Yesterday morning after producing and publishing the edition of the blog from my ‘office’ on the western (lagoon) side of the house I was tempted (oh how I was tempted) to drive to ‘Town for breakfast at Estel’s. But I didn’t have time for that (but you’ve go loads of time you’re thinking). No, Rose and I had stuff to do. We had to revise the Belize Port Authority’s Mariners’ Handbook.
Why would you want to do that when you’ve got a fence to cover with protector you are wondering. Well, number one it was raining. Number two, I didn’t particularly feel like getting the brush out anyway. But, and more importantly, Rose and I were scheduled to take the Theory section of the test/exam for a Master’s License that, once successfully taken, will enable us to drive a powered boat in Belize waters.
A few years ago I would have had no problem in reading and memorising the booklet. Virtually word by word, line by line. But a combination of an absence of regularly using my brain this way and increasing age ((and diminishing grey cells – compensated for (not) by increasing amounts of grey hair!)) has all but taken this attribute away from me. So, unlike years gone by, it was a matter of reading the booklet again and again. And again.
Learning the content of the booklet really shouldn’t have been so difficult . When Rose and I lived in the UK we had the pleasure of owning a boat (OK an inland, river cruiser – but the principles are essentially the same) for over twenty years. In fact had we not moved to Belize we would have it to this day.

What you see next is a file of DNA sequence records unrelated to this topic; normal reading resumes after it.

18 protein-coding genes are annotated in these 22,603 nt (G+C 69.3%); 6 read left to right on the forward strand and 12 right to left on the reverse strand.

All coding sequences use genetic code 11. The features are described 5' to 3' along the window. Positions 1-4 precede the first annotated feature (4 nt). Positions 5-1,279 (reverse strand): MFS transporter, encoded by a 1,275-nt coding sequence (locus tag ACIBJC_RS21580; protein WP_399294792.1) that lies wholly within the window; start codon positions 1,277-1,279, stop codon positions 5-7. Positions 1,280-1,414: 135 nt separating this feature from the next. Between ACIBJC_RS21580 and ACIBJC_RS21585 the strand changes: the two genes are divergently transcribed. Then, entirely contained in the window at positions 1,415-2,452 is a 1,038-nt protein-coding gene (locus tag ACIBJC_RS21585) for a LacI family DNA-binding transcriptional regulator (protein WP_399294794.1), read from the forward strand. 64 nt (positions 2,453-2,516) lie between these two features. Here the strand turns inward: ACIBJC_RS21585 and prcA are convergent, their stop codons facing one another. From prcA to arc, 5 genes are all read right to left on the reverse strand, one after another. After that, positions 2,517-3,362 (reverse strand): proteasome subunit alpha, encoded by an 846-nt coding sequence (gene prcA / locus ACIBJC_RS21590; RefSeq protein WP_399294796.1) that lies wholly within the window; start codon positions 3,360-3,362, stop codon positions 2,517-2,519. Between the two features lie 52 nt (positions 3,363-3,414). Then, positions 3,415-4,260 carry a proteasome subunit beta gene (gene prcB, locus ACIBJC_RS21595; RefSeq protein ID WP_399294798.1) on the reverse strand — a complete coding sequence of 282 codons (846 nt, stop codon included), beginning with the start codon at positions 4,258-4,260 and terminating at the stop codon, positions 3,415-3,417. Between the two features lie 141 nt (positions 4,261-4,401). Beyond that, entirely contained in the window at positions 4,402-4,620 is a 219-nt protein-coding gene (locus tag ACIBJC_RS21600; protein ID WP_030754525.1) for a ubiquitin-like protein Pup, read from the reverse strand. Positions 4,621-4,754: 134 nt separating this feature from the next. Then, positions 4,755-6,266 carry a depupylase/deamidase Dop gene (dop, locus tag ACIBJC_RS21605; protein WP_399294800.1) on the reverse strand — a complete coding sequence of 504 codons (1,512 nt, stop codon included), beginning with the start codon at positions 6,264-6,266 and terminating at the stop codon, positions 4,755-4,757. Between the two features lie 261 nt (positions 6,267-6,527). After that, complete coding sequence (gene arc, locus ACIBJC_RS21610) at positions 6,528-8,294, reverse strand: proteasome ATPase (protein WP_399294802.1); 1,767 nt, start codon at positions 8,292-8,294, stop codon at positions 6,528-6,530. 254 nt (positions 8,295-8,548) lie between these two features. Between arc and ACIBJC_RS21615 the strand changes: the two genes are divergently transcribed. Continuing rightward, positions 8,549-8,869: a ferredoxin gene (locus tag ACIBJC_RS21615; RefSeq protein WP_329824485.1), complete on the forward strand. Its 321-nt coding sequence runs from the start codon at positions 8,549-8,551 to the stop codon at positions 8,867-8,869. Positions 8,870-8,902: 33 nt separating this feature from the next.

Our old boat, Marbel.
We set off with trepidation at 14.10 hours (cannot be precise because I didn’t have the alarm clock with me – it stays in the bedroom) for Caribbean Villas Hotel where the test was scheduled for 15.00 hours. We didn’t want to risk being late and fail to take the test.
As it transpired we didn’t need to arrive so early because Austin Martinez, the Examiner from the Port of Belize, didn’t arrive until around 16.00 hours, however, once he had arrived things moved fairly quickly. In our case he needed to see our QRP (Qualified Retirement Program) identity cards, proof that we had paid our Property Tax and a utility bill. Once he had verified that these were in ‘good order’ we were approved to take the test. A similar (it varies only slightly for a Resident or Citizen of Belize) process was undertaken for the other three people taking the test and then he handed out the test papers to each of us but before doing so he made sure that none of us were sitting too close to each other. As if we would attempt to cheat!!!!
The ‘paper contained twenty-five questions, around half of them being multiple choice answers, and I rattled through them fairly quickly but had a ‘senior moment’ for one of the questions which, for the life of me, I could not remember the answer to. Knowing that I had definitely got one question wrong I had in my completed ‘paper hoping that I would achieve the required seventy percent success rate (I needed to get at least eighteen answers right).